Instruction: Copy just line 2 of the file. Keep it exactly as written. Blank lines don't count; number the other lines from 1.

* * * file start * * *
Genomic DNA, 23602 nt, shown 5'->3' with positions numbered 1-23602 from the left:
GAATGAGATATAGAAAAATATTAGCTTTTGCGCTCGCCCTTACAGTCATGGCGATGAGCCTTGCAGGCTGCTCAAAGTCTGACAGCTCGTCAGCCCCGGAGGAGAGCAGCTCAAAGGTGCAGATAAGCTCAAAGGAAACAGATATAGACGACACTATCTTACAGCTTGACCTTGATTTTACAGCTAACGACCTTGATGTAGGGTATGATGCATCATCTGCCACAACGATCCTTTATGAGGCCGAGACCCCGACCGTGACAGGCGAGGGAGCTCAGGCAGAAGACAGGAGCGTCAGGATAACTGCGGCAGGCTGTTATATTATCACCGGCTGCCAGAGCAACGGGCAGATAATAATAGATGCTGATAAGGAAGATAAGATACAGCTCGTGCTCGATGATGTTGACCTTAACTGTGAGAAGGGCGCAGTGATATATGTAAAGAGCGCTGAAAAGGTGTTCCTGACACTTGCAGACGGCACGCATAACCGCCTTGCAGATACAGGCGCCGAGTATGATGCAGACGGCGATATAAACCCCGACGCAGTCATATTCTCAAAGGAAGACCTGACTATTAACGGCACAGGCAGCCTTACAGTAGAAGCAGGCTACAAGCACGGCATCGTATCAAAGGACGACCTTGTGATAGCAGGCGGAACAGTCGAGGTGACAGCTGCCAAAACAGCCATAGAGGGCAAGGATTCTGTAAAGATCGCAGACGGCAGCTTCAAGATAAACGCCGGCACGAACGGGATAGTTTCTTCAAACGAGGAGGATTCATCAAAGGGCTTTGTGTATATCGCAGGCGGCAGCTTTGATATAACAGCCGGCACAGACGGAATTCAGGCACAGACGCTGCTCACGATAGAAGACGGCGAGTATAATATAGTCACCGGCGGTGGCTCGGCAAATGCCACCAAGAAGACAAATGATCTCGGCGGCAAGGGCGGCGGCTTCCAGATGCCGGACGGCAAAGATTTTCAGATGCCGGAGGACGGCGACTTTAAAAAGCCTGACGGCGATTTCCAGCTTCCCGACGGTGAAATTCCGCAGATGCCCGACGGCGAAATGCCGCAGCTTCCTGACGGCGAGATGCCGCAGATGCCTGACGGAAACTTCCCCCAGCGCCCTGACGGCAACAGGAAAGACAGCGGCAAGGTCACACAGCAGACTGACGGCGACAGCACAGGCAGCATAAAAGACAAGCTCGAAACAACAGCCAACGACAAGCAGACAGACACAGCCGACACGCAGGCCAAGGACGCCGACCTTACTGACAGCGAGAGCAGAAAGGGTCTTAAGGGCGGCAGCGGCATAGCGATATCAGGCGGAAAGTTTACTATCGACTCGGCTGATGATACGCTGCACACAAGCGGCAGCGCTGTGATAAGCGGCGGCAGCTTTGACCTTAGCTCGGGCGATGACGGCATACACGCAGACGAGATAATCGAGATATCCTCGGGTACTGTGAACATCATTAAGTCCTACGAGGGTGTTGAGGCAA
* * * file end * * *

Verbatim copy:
GAATGAGATATAGAAAAATATTAGCTTTTGCGCTCGCCCTTACAGTCATGGCGATGAGCCTTGCAGGCTGCTCAAAGTCTGACAGCTCGTCAGCCCCGGAGGAGAGCAGCTCAAAGGTGCAGATAAGCTCAAAGGAAACAGATATAGACGACACTATCTTACAGCTTGACCTTGATTTTACAGCTAACGACCTTGATGTAGGGTATGATGCATCATCTGCCACAACGATCCTTTATGAGGCCGAGACCCCGACCGTGACAGGCGAGGGAGCTCAGGCAGAAGACAGGAGCGTCAGGATAACTGCGGCAGGCTGTTATATTATCACCGGCTGCCAGAGCAACGGGCAGATAATAATAGATGCTGATAAGGAAGATAAGATACAGCTCGTGCTCGATGATGTTGACCTTAACTGTGAGAAGGGCGCAGTGATATATGTAAAGAGCGCTGAAAAGGTGTTCCTGACACTTGCAGACGGCACGCATAACCGCCTTGCAGATACAGGCGCCGAGTATGATGCAGACGGCGATATAAACCCCGACGCAGTCATATTCTCAAAGGAAGACCTGACTATTAACGGCACAGGCAGCCTTACAGTAGAAGCAGGCTACAAGCACGGCATCGTATCAAAGGACGACCTTGTGATAGCAGGCGGAACAGTCGAGGTGACAGCTGCCAAAACAGCCATAGAGGGCAAGGATTCTGTAAAGATCGCAGACGGCAGCTTCAAGATAAACGCCGGCACGAACGGGATAGTTTCTTCAAACGAGGAGGATTCATCAAAGGGCTTTGTGTATATCGCAGGCGGCAGCTTTGATATAACAGCCGGCACAGACGGAATTCAGGCACAGACGCTGCTCACGATAGAAGACGGCGAGTATAATATAGTCACCGGCGGTGGCTCGGCAAATGCCACCAAGAAGACAAATGATCTCGGCGGCAAGGGCGGCGGCTTCCAGATGCCGGACGGCAAAGATTTTCAGATGCCGGAGGACGGCGACTTTAAAAAGCCTGACGGCGATTTCCAGCTTCCCGACGGTGAAATTCCGCAGATGCCCGACGGCGAAATGCCGCAGCTTCCTGACGGCGAGATGCCGCAGATGCCTGACGGAAACTTCCCCCAGCGCCCTGACGGCAACAGGAAAGACAGCGGCAAGGTCACACAGCAGACTGACGGCGACAGCACAGGCAGCATAAAAGACAAGCTCGAAACAACAGCCAACGACAAGCAGACAGACACAGCCGACACGCAGGCCAAGGACGCCGACCTTACTGACAGCGAGAGCAGAAAGGGTCTTAAGGGCGGCAGCGGCATAGCGATATCAGGCGGAAAGTTTACTATCGACTCGGCTGATGATACGCTGCACACAAGCGGCAGCGCTGTGATAAGCGGCGGCAGCTTTGACCTTAGCTCGGGCGATGACGGCATACACGCAGACGAGATAATCGAGATATCCTCGGGTACTGTGAACATCATTAAGTCCTACGAGGGTGTTGAGGCAA